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Tour of Burgundy
Tour de Bourgogne à Vélo
670 km / 7-14 days
🇫🇷 V51
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Two-thirds traffic-free, one-third quiet lanes, and barely a hill to speak of… holiday cycling doesn’t get more relaxing than the Tour de Bourgogne.

This delightful circuit of Burgundy follows canal towpaths for the most part, with the odd rail-trail and country road to complete the loop. Dijon and (at a pinch) Auxerre are the only settlements of any size. The rest of the time, you’ll be passing through tiny canalside villages and the occasional market town. After all, you’ve got to stop somewhere to sample the products of the vineyards you’ve been cycling past…

At 670km, this is a route you could enjoy over a leisurely fortnight. You could ride it in less, of course, but do make sure to leave enough time to stop at canalside cafés, explore the narrow town streets, rummage around medieval churches and take the occasional diversion off piste. 

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Getting there


How many days?

Anything between a busy week (95km/60 miles per day) and a leisurely fortnight (48km/30 miles). We’d suggest erring on the slow side as there’s plenty to see.

How hard is it?

The terrain couldn’t be more forgiving. There are a very few small climbs in the early parts of the route, and of course you have to go ‘over the top’ at Pouilly-en-Auxois when the canal vanishes into a tunnel sans towpath. But that’s as nothing. Essentially, this is 670km of very, very gentle riding.

What sort of bike?

Most of the route is paved, but some towpath sections have not yet been upgraded and remain compacted/gravel (particularly the Canal de Bourgogne). You may also come across a few potholed lanes. As such, you can ride this on whatever bike you have, but make sure your tyres are reasonably robust and not too skinny.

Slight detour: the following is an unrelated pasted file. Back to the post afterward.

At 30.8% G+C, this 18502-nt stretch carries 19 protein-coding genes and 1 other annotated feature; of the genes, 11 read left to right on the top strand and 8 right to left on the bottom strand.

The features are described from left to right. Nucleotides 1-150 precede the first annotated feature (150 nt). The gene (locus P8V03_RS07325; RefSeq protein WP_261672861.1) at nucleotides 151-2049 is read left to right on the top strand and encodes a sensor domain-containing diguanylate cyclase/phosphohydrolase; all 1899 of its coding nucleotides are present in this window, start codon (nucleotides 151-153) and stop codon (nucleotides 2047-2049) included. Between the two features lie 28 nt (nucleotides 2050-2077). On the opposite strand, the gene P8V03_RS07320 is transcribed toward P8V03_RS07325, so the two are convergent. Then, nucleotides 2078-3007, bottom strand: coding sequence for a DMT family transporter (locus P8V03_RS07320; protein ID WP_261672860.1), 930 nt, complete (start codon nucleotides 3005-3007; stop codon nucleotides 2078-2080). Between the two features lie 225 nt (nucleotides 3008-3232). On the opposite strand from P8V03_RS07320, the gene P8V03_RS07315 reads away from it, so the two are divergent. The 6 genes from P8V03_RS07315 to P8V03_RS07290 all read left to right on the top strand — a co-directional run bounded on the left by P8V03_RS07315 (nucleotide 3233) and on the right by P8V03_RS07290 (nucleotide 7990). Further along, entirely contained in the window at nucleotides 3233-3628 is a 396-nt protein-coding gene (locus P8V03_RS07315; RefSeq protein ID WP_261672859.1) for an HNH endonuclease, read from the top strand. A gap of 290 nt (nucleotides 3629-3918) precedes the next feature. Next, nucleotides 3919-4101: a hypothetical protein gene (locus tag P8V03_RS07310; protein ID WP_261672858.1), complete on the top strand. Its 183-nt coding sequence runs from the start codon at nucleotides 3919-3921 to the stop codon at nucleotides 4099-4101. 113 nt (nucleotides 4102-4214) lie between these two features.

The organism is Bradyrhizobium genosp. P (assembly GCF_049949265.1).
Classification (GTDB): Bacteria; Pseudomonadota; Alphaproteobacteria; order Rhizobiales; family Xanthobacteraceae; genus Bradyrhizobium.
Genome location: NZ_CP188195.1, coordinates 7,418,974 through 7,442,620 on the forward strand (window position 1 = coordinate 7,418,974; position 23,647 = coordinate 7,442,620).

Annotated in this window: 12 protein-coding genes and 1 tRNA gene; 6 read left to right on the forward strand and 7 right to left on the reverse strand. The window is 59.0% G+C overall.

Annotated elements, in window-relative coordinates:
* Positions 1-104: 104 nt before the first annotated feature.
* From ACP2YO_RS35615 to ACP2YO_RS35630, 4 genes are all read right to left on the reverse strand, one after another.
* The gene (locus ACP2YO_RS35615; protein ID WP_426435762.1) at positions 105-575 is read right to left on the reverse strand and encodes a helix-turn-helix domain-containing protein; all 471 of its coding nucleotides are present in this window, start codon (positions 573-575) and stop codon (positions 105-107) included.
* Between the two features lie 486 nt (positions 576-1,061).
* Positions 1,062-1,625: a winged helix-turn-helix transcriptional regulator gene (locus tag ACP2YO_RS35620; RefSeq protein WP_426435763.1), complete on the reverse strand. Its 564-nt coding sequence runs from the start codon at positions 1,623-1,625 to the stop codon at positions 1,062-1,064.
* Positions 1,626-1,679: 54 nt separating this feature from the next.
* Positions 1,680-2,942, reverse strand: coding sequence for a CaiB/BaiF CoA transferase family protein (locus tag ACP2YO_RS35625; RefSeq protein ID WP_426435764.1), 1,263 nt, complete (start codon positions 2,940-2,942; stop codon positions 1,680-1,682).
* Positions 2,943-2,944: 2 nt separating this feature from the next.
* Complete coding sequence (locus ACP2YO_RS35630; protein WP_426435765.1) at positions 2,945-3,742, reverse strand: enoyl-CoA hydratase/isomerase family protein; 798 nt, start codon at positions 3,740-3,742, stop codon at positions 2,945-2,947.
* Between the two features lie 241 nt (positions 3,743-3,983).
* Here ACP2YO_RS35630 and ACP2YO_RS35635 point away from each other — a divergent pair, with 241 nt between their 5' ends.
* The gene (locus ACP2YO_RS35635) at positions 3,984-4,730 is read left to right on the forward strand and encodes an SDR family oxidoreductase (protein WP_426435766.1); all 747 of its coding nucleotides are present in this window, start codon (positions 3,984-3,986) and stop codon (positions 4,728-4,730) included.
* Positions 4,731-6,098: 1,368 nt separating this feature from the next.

What facilities are there?

With towpath cyclists and holiday boaters bringing a steady income to the villages along the way, there are many welcoming bars and cafés on this route – several of them on the waterside. That said, it can be a long way between towns: it’s 150km between Bourbon Lancy and Clamecy, for example! Make sure to buy any provisions you need when you have the opportunity, pack spare inner tubes and other essentials, and be prepared to venture off the signposted route when supplies are low.


Is it signposted?

The route is excellently signposted throughout, though you’ll hardly need it for the long stretches on canal towpaths. The last section to be developed is Dijon–Beaune, which is being improved and signposted as we write in 2020.

Is there a shorter version?

The Petit Tour de Bourgogne (V51a) is the Tour’s sister route, just 150km (95 miles) long. It doesn’t share any of the main route: rather, it’s a traffic-free loop south from Chalon sur Saône, following the Saône towpath and a very pleasant rail trail (the Voie Verte de Bourgogne du Sud). That aside, there’s no official shorter version of the main route, but you could make good use of the railway stations en route if you can’t spare the time for the full tour.

What does the route connect to?

Part of this route is shared with EuroVelo 6, which continues down the Loire valley to Orléans and the Atlantic. There’s also an excellent rail trail heading upstream from Paray-le-Monial, V71, which will eventually continue via quiet roads to the headwaters of the Loire. If you have the taste to explore more of Burgundy, a 50-mile voie verte heads west from Santenay to a summit near Château Chinon.

Getting there

How do you get there and back?

Dijon is well connected with both TGV services and a bike-friendly TER from Paris Bercy. There are regional railway stations at several locations along the way.

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